Home To

I love her for her oblivion. The last thing I want is to carry work home. My bad days crave her company because she overlooks their power to persist through the night; gloom is disarmed and forced to fade. So when I do get home, I go to a different world where I get to actually forget about little annoyances that I can effortlessly magnify.
It’s easy with her. She makes it easy without trivialising things.

“Exams begin next week, right? Yeah, work was good. Still refining the Happy Creeks project,” I reply.

Her name is Sharadini, it means autumn and she feels like it. If you had the honour of holding her in your arms, you’d agree with me. She’s a teacher and her kids adore her. We all do.
Our backs are to each other, I’m folding clean laundry, she’s checking our bills. As I finish speaking I turn around to love her from five feet away, her silk blouse is in my hands.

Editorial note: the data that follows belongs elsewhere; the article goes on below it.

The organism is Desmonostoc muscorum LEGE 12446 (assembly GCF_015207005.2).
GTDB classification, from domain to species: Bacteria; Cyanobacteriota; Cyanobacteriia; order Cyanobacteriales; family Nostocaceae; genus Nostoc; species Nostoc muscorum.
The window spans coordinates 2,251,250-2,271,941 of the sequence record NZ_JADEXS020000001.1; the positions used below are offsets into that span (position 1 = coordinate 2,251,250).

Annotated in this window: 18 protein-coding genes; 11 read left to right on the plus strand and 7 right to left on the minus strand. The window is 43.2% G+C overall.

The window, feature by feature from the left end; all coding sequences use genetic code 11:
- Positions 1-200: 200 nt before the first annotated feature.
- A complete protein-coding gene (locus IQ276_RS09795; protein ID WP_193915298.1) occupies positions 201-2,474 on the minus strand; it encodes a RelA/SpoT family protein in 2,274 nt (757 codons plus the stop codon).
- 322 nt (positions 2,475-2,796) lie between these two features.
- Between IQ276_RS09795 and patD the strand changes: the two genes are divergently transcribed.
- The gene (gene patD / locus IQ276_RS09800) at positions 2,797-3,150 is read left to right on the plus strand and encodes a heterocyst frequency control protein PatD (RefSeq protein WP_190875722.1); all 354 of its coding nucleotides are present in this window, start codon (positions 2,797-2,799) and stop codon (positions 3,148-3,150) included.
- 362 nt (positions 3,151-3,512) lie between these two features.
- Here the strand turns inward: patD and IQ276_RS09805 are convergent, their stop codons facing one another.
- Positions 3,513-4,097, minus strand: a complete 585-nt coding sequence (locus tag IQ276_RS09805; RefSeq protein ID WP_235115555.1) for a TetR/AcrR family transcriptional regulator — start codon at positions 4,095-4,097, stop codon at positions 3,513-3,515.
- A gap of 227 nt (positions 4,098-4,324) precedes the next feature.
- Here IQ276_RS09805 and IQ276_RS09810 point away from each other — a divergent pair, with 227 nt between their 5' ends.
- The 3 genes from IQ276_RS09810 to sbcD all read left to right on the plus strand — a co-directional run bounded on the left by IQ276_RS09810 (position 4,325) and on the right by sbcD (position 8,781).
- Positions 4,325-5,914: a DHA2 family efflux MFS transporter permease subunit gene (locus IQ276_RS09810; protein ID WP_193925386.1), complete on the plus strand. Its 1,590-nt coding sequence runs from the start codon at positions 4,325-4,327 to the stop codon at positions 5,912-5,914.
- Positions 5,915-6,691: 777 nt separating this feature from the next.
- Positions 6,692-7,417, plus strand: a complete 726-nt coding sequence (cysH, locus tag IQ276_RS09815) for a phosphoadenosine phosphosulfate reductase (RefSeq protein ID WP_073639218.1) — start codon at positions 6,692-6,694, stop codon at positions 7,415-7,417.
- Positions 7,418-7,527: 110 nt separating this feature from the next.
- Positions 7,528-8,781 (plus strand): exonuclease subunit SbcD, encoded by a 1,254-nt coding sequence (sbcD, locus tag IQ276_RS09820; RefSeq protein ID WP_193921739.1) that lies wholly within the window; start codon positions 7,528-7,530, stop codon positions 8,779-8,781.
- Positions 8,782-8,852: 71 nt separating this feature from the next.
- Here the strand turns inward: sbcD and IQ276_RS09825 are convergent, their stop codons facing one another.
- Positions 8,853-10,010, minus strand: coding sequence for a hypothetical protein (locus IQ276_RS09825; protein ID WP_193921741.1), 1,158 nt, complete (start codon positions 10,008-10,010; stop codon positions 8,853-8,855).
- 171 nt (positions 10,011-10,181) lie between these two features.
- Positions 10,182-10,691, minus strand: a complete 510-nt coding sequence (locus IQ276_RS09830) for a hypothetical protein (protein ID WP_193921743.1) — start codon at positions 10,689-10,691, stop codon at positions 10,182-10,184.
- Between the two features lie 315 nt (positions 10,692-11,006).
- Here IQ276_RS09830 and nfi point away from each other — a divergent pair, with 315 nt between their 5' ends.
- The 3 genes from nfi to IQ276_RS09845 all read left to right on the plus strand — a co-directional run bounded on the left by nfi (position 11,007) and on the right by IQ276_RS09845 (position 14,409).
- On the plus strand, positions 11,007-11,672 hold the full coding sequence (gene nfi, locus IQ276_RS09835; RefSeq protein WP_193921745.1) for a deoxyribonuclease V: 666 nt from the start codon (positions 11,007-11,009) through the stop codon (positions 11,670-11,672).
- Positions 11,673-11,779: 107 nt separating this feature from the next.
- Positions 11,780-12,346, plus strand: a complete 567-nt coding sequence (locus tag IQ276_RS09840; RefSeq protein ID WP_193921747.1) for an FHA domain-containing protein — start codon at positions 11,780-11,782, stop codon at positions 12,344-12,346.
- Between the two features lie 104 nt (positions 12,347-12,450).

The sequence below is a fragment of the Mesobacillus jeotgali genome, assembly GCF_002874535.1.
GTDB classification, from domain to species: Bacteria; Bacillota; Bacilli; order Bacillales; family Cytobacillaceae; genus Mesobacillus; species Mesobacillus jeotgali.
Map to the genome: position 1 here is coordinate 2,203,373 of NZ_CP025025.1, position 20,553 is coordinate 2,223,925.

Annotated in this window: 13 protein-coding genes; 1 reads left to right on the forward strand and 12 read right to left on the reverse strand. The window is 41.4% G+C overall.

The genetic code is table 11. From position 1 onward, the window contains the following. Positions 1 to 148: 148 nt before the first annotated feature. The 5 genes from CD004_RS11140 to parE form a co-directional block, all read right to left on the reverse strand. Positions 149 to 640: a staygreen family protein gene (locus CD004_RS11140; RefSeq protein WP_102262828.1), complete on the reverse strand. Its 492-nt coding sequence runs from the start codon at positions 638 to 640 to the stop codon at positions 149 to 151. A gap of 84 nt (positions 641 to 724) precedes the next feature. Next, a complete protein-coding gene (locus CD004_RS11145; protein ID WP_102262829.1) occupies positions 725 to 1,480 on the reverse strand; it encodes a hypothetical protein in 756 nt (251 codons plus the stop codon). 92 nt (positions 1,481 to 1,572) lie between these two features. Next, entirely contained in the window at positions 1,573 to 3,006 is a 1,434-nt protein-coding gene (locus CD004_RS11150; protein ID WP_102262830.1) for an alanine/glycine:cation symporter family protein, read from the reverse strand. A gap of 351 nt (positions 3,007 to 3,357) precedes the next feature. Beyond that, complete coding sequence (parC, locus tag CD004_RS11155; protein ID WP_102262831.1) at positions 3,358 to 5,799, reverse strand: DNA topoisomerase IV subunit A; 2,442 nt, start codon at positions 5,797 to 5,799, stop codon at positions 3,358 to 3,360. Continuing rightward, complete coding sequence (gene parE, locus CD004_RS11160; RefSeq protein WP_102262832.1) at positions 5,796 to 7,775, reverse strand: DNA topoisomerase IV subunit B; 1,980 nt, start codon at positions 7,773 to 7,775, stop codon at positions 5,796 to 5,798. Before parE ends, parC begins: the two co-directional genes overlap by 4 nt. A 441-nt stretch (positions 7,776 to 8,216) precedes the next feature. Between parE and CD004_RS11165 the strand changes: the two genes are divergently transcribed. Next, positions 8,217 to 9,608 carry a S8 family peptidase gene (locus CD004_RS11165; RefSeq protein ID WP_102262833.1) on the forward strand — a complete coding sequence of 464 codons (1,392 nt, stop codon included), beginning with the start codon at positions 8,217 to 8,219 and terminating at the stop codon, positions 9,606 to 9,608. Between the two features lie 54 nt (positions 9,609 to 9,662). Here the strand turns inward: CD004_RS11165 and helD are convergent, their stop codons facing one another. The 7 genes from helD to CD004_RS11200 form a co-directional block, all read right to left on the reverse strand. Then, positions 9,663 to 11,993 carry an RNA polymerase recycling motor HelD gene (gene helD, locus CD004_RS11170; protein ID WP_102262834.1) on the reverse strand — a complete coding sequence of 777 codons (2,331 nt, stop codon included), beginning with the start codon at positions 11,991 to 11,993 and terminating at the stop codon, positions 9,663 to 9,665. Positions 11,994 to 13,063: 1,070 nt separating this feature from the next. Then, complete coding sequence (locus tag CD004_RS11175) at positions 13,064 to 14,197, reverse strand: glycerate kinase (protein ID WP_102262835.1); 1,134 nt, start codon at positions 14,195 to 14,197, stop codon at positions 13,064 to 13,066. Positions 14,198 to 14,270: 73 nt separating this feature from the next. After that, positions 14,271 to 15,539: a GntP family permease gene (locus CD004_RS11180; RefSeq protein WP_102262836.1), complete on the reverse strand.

I can see her concentrating. She snaps out in a second, looks at me and smiles. I die again. It’s like a wave throwing me down, drowning my heart. She’s mundane now, how can she kill me over and over with a flood like that.

“Speaking of projects, check this out,” she walks to me and grabs my hand knowing that I won’t follow her without her coaxing. She knows me and she doesn’t have time for that. I drop the blouse on the bed and we walk to the living room.

“Woah! What’s all this?”

“Our project.”

“Our project?”

She had opened the balcony door to almost fifteen different potted plants, a pebbled path to the center of them, and a ridiculous electrical fountain about a foot high in a corner near the switch board – a garden, our project.

We carve out a life together. It’s exciting.



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